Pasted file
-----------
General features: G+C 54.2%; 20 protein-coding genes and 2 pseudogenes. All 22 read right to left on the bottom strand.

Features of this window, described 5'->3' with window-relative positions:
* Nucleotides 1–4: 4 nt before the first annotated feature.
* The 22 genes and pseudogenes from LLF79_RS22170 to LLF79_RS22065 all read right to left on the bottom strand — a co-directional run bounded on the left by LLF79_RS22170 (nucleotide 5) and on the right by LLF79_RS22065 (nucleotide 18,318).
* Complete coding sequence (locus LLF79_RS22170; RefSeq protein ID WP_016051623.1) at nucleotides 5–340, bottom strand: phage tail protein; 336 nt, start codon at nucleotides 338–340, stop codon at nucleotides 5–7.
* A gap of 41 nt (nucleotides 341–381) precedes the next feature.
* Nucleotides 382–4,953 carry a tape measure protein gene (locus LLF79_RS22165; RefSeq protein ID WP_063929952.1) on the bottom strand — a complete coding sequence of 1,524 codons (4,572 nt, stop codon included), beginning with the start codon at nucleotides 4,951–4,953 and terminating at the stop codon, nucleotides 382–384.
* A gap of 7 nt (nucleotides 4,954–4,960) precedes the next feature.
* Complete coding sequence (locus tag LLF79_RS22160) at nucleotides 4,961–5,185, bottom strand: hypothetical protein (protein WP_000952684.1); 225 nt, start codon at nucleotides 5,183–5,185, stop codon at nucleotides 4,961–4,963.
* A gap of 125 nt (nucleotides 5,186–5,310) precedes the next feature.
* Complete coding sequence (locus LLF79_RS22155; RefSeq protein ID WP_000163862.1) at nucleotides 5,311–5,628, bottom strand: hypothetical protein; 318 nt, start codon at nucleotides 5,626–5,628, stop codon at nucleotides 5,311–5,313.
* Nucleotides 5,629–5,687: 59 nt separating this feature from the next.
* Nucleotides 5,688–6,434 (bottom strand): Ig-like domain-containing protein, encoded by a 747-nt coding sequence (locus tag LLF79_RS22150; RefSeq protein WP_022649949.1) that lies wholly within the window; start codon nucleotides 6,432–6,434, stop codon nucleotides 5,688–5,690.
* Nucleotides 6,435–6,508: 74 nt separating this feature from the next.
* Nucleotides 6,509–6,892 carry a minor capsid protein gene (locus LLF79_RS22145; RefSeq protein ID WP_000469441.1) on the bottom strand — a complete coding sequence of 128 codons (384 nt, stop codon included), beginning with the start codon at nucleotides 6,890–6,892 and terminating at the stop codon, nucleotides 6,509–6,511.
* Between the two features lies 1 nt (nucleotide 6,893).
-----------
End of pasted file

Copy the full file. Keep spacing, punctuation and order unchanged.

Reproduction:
General features: G+C 54.2%; 20 protein-coding genes and 2 pseudogenes. All 22 read right to left on the bottom strand.

Features of this window, described 5'->3' with window-relative positions:
* Nucleotides 1–4: 4 nt before the first annotated feature.
* The 22 genes and pseudogenes from LLF79_RS22170 to LLF79_RS22065 all read right to left on the bottom strand — a co-directional run bounded on the left by LLF79_RS22170 (nucleotide 5) and on the right by LLF79_RS22065 (nucleotide 18,318).
* Complete coding sequence (locus LLF79_RS22170; RefSeq protein ID WP_016051623.1) at nucleotides 5–340, bottom strand: phage tail protein; 336 nt, start codon at nucleotides 338–340, stop codon at nucleotides 5–7.
* A gap of 41 nt (nucleotides 341–381) precedes the next feature.
* Nucleotides 382–4,953 carry a tape measure protein gene (locus LLF79_RS22165; RefSeq protein ID WP_063929952.1) on the bottom strand — a complete coding sequence of 1,524 codons (4,572 nt, stop codon included), beginning with the start codon at nucleotides 4,951–4,953 and terminating at the stop codon, nucleotides 382–384.
* A gap of 7 nt (nucleotides 4,954–4,960) precedes the next feature.
* Complete coding sequence (locus tag LLF79_RS22160) at nucleotides 4,961–5,185, bottom strand: hypothetical protein (protein WP_000952684.1); 225 nt, start codon at nucleotides 5,183–5,185, stop codon at nucleotides 4,961–4,963.
* A gap of 125 nt (nucleotides 5,186–5,310) precedes the next feature.
* Complete coding sequence (locus LLF79_RS22155; RefSeq protein ID WP_000163862.1) at nucleotides 5,311–5,628, bottom strand: hypothetical protein; 318 nt, start codon at nucleotides 5,626–5,628, stop codon at nucleotides 5,311–5,313.
* Nucleotides 5,629–5,687: 59 nt separating this feature from the next.
* Nucleotides 5,688–6,434 (bottom strand): Ig-like domain-containing protein, encoded by a 747-nt coding sequence (locus tag LLF79_RS22150; RefSeq protein WP_022649949.1) that lies wholly within the window; start codon nucleotides 6,432–6,434, stop codon nucleotides 5,688–5,690.
* Nucleotides 6,435–6,508: 74 nt separating this feature from the next.
* Nucleotides 6,509–6,892 carry a minor capsid protein gene (locus LLF79_RS22145; RefSeq protein ID WP_000469441.1) on the bottom strand — a complete coding sequence of 128 codons (384 nt, stop codon included), beginning with the start codon at nucleotides 6,890–6,892 and terminating at the stop codon, nucleotides 6,509–6,511.
* Between the two features lies 1 nt (nucleotide 6,893).